Background: three years ago, my wife and I combined a first and second mortgage into "one good mortgage", maxing out the equity in our house. We were put on a two year ARM with a huge interest rate blow up after two years, but the mortgage agency was going to refinance us after those two years. Last year, about this time (April), my in-laws asked us to consider selling our house and taking over theirs. The plan is to either build a second floor or finish the basement or something, and have four generations living under the same roof like the "good old days." During that timeframe, the housing bubble "burst", and the company we refinanced with, Decision One Mortgage, disappeared off the face of the earth. Seriously, I called the cell phone number of the broker I worked with and it had become an emergency number for a forest service in San Bernadino (I knew he moved out here from California.)
As we had just refinanced, our equity was maxed out (we planned to stay in the house for a while), so we listed with BuyOwner to avoid the 6% realtor's commission, allowing us to price the house lower. It took us a couple of months to get the house ready to go on the market (lots of clutter), but we finally went up around the end of June. Then very little happened. The ARM ran out and our mortgage interest blew up to astronomical proportions, but we couldn't refinance as we were on the market and the closing costs would eat up any equity we might have had.
In February, we listed with a realtor in the hopes that the MLS listing would generate more exposure in time for spring. We had two showings and that was it. We were growing frustrated. I had a discussion with my realtor the other day in which she released us from our listing agreement and referred us to a mortgage broker to refinance. Although more than a week ago I became very frustrated and posted two entries on this blog (thus deleted), I believe that we parted business amicably.
Now we're at the decision point. We're out of our listing agreement, but still listed with BuyOwner for all the good that's done us. We could stay with BuyOwner, we could list with another realtor, or we could just refinance and apologize to my in-laws for failing. I'm not so sure that would be best for their situation, which I will leave vague.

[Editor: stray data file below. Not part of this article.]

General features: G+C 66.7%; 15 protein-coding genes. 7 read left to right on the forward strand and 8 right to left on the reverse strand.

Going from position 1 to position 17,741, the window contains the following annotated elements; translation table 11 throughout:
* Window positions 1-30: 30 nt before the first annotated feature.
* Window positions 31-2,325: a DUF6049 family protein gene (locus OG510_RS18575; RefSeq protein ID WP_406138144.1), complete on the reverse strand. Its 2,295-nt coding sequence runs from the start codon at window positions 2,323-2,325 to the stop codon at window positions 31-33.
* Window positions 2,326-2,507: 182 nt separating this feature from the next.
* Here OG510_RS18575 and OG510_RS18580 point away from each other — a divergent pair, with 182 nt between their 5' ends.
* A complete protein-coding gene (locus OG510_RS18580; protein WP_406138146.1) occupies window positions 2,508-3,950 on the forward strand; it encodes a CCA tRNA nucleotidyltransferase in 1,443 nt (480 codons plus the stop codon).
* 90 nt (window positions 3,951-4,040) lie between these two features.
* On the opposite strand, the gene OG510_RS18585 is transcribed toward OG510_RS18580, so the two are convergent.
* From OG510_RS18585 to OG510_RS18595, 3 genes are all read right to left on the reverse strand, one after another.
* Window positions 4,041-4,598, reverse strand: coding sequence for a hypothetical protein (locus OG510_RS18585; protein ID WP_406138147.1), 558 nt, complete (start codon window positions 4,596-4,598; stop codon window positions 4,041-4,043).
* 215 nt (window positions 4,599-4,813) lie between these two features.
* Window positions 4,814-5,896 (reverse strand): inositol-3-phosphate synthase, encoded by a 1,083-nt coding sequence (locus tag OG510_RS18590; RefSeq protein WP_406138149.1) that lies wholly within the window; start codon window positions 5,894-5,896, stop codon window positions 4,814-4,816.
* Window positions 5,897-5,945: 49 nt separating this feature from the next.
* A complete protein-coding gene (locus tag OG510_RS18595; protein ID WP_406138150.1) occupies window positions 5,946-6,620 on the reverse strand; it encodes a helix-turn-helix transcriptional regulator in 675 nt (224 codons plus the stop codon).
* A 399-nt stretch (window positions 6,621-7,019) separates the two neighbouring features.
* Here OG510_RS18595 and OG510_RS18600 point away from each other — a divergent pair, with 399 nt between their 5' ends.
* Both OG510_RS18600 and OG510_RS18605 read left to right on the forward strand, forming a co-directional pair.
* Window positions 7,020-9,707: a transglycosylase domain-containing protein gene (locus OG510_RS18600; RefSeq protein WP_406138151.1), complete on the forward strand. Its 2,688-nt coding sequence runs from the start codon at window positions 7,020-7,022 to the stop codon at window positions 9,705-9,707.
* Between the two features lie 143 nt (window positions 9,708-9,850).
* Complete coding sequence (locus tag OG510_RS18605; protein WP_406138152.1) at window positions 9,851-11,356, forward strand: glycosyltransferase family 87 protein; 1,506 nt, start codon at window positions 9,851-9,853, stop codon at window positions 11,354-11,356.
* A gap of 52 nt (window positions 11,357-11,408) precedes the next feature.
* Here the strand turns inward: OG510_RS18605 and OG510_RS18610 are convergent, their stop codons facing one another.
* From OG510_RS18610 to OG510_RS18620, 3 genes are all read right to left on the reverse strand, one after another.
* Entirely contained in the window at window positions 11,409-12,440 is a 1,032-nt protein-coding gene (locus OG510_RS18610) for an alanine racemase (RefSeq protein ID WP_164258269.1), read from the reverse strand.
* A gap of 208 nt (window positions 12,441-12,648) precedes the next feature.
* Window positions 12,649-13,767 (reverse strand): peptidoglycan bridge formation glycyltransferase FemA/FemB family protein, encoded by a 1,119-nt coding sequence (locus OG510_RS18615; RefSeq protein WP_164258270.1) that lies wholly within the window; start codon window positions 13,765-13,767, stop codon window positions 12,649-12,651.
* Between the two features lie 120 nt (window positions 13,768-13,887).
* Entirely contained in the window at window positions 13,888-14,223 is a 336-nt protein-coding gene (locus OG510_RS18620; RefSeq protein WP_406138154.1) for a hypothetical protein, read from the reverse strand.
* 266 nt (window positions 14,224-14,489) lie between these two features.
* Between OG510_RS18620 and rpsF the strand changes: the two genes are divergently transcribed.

With BuyOwner, we could drop our price to rock bottom, to just what we need to cover the closing costs in the hopes that would bring in buyers. We've had our price as low as we could get anyway with just a little room for negotiation (like, drop the price $500 to appear willing to cooperate), but we could go the last few bucks to "rock bottom."
We could list with another realtor. We're not sure that ours gave us the best possible exposure. She didn't believe that open houses brought in buyers, and only held one in the entire two months we were listed with her. All we could see is that she put us on MLS and waited for calls to come in, which is what we'd done with BuyOwner anyway. We weren't even on her web page, but to be fair that appeared to be externally operated. I also discovered last week while we were working out a communications issue that led to those two deleted posts I mentioned, that her expertise is in short sales. She did recommend a short sale, but I need my credit for the mortgage and construction on my in-laws' house. My credit could also have a negative effect on my job, so I'm not going to screw with my credit. Perhaps a little bit of pride is involved as well. To paraphrase Forest Gump: "Momma always tole me to make mah payments on time." Seriously, my parents gave me a really crappy financial education that has taken years to overcome, but my mom ALWAYS stressed making payments on time every time.
We've been seeing the "We buy houses, any situation" signs for a while. My wife wanted to call and check them out. We have an appointment on Thursday to see if that could be an option. Considering that we used up the equity in the refinance three years ago, we've known all along that we'd be happy to get out for what we owe and walk away even. Our realtor said she liked that mentality. She said some of her clients sign a listing agreement then spend $100,000 before the first showing, then get mad when offers come in much lower.